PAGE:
Bird Nerd-ing in a Mallee Birdbath

Our friend Angus Stewart in Tasmania (from Gardening with Angus) recently captured all these wonderful birds making use of his Mallee Dish – including a few that we’ve never seen before since they only occur in Tasmania.

In this video you will see:

  • Yellow-throated Honeyeaters (endemic to Tasmania)
  • Eastern Spinebills
  • New Holland Honeyeaters
  • A Black Currawong (endemic to Tasmania)
  • Superb Fairy Wrens
  • Green Rosellas (endemic to Tasmania)
  • Grey Fantails
  • A Scarlet Robin
  • Silvereyes

The star of the show is the Yellow-throated Honeyeater easily identified by its sunshine-bright yellow throat and olive back. They tend to to travel alone or in pairs foraging for insects and drinking nectar from flowers primarily. During breeding the females make a cup-shaped nest in the mounds of low growing grasses like Lomandras or other shrubs using cobwebs, sticks, vegetation and mammal hair (including human hair) to weave it all together.

Next is the Eastern Spinebill, another honeyeater, that can almost hover like a hummingbird, and has a fast-paced flitting flight pattern. I like to think of them as the ‘tuxedo birds’ since they look so dapper with their orange breast, white chin and shiny black coat. They occur all along the east coast and can be a fairly common visitor to suburban gardens, once some nectar-rich flowering natives have been established.

New Holland Honeyeaters have the black and white-striped undersides and can be seen huddling together in the video. The corroborative behaviours of these birds are not entirely understood but one theory is that neighbours can use repeated calls to gather, identify each other and establish territories. They also use repeating calling and posture to get together and mob predators such as snakes or rival birds during the breeding season.

Eastern Spinebills particular like smaller-flowered Grevilleas, such as this Grevillea ‘Orange Marmalade’

The Black Currawong in the video may actually be a Grey Currawong. They are a little difficult to distinguish (please comment if you have any insights!). The Black Currawong is endemic to Tasmania, whereas different subspecies of the Grey Currawong can be found all across southern Australia. The coat of both the Black and Grey Currawong is black, however the Grey Currawong subspecies of Tassie has white-tipped tail feathers – on second glance I think this beauty may actually be a Grey Currawong …

The Superb Fairy Wren is the next bird to enter the scene, and while the males look the most promiscuous with their majestic blue plumage it’s actually the females that may sleep around with over 10 males an hour during breeding time. The breeding males only have their blue feathering through winter/spring, in late summer they moult and after often mistaken for females. You can tell the non-colourful males apart from their female counterparts by the colouring around the eye and beak. The males have black beaks whereas females have tan beaks and tan around the eye.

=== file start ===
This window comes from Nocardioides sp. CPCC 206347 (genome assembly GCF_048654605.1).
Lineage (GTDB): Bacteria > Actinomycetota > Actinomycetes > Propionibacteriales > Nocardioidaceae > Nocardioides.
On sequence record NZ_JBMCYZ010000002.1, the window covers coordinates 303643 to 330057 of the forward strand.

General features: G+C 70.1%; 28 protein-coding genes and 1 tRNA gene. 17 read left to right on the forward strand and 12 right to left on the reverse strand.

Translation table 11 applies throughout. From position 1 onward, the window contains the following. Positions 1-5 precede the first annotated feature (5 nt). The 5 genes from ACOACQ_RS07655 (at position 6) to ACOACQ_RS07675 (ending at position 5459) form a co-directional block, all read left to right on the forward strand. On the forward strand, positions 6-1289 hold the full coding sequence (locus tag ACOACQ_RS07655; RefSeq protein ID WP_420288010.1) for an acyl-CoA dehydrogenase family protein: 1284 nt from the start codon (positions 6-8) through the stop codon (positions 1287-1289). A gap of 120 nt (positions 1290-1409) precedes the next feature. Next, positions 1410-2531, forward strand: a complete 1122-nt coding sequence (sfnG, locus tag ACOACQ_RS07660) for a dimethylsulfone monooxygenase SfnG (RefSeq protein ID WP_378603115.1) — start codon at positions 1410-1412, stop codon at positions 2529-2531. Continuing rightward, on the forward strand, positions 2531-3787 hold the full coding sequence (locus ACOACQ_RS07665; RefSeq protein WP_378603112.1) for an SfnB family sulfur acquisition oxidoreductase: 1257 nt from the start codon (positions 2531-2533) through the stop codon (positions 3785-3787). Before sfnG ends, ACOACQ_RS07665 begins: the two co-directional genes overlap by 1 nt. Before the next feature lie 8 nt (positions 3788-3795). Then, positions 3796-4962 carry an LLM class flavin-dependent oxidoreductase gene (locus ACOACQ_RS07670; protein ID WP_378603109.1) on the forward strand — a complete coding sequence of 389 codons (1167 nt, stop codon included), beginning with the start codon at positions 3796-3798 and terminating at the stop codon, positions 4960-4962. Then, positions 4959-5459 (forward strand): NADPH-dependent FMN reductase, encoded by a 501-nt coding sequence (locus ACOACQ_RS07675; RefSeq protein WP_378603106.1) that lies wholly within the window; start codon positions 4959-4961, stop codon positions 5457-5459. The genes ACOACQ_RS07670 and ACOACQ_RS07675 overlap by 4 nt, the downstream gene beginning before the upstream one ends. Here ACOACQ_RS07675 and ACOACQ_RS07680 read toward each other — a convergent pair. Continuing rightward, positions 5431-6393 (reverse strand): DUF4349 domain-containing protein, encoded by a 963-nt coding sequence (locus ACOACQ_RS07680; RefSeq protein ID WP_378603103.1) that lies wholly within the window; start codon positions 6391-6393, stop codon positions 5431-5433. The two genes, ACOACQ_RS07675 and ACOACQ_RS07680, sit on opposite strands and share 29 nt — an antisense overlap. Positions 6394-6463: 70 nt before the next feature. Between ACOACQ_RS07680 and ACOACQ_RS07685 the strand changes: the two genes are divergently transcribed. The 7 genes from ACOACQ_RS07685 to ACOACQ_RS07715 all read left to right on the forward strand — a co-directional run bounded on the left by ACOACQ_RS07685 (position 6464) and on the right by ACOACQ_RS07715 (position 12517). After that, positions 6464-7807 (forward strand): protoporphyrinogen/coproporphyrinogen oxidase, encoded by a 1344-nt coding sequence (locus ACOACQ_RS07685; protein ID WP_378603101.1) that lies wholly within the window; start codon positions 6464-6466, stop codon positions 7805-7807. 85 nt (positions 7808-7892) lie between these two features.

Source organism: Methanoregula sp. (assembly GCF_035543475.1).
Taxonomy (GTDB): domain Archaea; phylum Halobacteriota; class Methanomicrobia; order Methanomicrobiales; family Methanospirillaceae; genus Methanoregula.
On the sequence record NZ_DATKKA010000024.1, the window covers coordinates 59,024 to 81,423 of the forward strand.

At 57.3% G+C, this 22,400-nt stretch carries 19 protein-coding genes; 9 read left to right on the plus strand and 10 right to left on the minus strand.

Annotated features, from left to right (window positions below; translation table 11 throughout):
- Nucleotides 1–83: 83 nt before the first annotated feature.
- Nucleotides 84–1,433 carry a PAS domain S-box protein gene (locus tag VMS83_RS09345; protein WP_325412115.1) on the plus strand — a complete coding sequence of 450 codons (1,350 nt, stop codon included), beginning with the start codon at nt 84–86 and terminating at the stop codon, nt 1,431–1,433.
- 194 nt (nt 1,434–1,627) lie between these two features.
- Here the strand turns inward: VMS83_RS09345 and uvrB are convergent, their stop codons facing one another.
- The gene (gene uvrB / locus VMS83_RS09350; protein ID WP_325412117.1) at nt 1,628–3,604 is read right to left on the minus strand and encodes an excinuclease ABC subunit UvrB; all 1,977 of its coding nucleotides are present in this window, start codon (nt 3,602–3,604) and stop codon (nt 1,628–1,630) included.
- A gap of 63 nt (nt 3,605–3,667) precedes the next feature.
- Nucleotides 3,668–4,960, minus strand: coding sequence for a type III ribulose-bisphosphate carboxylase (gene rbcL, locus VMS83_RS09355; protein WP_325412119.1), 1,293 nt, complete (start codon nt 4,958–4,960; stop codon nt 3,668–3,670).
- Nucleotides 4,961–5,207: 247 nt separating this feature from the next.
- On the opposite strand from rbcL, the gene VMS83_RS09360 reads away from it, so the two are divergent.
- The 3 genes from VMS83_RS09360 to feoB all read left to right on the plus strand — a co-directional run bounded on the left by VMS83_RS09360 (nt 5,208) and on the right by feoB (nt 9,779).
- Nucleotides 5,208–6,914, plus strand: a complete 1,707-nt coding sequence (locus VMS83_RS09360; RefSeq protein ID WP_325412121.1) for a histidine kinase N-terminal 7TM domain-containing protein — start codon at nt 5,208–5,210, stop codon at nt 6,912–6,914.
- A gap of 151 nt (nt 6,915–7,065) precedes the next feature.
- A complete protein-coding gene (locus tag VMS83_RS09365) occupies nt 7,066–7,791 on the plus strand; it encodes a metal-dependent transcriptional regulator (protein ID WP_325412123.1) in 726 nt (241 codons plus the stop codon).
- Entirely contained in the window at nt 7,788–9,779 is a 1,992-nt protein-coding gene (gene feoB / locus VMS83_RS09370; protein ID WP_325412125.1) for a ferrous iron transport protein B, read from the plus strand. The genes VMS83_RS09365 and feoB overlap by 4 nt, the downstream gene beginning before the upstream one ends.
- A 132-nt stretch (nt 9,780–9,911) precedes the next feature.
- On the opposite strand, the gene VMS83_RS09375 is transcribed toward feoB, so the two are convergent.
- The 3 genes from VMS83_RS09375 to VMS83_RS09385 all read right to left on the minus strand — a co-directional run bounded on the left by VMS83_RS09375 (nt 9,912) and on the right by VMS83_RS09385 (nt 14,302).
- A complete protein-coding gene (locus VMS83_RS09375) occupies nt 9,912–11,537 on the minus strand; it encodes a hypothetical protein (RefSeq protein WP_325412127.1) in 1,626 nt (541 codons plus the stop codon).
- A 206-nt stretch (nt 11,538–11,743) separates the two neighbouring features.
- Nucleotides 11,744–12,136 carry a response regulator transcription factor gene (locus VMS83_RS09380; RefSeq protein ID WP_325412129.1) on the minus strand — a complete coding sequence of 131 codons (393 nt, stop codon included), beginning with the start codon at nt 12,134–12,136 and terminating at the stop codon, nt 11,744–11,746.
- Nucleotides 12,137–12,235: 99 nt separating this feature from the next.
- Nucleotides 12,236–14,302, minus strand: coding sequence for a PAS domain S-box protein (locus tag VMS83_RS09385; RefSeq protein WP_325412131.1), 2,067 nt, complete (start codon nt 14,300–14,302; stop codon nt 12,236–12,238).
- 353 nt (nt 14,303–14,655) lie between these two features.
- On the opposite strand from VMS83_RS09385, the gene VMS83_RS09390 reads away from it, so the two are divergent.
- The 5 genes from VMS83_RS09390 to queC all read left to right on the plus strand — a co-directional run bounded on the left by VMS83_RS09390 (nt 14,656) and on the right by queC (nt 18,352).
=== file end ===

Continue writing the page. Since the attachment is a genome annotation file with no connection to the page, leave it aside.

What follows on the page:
Male fairy wrens also look like the brown/tan females during the non-breeding season

Green Rosellas are another Tassie endemic bird that enjoyed drinking from Angus’s birdbath. They tend to gather in small groups and feed primarily on the seeds of grasses and trees like eucalypts and wattles. Planting these groups of plants is a great way to attract rosellas and other parrots local to your region.

Next seen were the Grey Fantails, insect-eaters that are constantly flying up into the air to capture their next bit of prey. They do migrate between Tasmania and mainland Victoria, but not always. The Tasmanian subspecies has more white in its tail than the fantails confined to the mainland.

Then one of the most vibrant-breasted robins around – the Scarlet Robin! Robins also have a taste for insects but they are not quite as crazy-active as fantails. In Tasmania their population is considered stable but in NSW they are vulnerable species threatened by habitat degradation and predation by cats.

Cup-shaped nests are common in honeyeaters like the Yellow-throated and New Hollands. This one is actually the nest of a Grey Fantail, an insectivorous bird.

And finally a large flock of Silvereyes can be seen gathering in the dish at the end of the video. During breeding and through the winter months Silvereyes tend to gather in large groups and they can migrate a very long way for such a small bird. Silvereyes from Tasmania sometimes travel all the way up to southern Queensland at the end of summer, and there is a lot of variation in colouring across birds from different areas (Tassie Silveryes have tan flanks and greyer throats) that can tell you whether the silvereyes you’re seeing are a local or migratory group.

For more information on birds checkout Birdlife Australia‘s resources and/or get yourself a copy of The Australian Bird Guide. These are both great places to start in getting to know your birds, apart from of course being out in nature and watching them!

By Hannah Preston

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